Updated July 2, 2024

What Are the Common Causes of Plane Crashes?

While rare in the U.S., aviation accidents often result in severe and far-reaching consequences when they do occur. These incidents capture public attention due to their dramatic nature and the potential for significant loss of life. Delving into the causes of aviation accidents is essential for enhancing safety protocols and mitigating risks. By identifying and addressing the root causes, the aviation industry can continue to improve its already high standards of safety and reliability. This article explores the primary factors contributing to aviation accidents, ranging from human error to mechanical failures and environmental conditions.

If you were injured in an aviation accident, you may be eligible for civil damages from the responsible party. The airplane attorneys at Wilson Kehoe Winingham have experience flying and understand aviation accidents. This knowledge helps us to determine fault in your case and ultimately helps you through any legal action that needs to be taken.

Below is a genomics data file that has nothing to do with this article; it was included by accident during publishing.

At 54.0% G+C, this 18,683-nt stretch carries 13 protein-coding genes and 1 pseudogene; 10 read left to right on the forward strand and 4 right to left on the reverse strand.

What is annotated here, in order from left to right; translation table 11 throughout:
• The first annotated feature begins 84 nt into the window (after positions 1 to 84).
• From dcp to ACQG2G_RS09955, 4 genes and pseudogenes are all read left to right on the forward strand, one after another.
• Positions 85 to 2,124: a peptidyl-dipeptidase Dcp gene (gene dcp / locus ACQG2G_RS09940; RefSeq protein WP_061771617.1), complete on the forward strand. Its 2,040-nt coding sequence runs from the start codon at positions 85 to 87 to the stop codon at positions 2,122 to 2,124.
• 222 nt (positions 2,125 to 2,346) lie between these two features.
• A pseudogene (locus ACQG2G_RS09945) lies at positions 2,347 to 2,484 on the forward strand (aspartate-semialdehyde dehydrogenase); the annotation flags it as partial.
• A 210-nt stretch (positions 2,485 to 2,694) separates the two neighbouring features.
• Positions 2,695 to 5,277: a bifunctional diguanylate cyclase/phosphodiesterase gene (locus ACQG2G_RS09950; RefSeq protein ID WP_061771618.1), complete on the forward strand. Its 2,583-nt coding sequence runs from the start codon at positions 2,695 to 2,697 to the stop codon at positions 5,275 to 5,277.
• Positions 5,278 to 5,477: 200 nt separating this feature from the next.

Aviation Accidents

Before getting too invested in the causes of aircraft injuries, let’s take a moment to clarify the terminology. “Aviation accidents” are not solely confined to planes crashing. This category includes other aircraft such as helicopters, ultra-lights, gliders, etc. Aviation accidents may not necessarily involve aircraft crashes. Occasionally passengers fall while boarding airlines, have health issues while onboard, or sustain injuries from turbulence. 

Aviation Types

When trying to understand aircraft crashes, it’s also critical to pay attention to the nature of aviation involved. For example, there is a significant difference in flight accident rates between commercial and general aviation.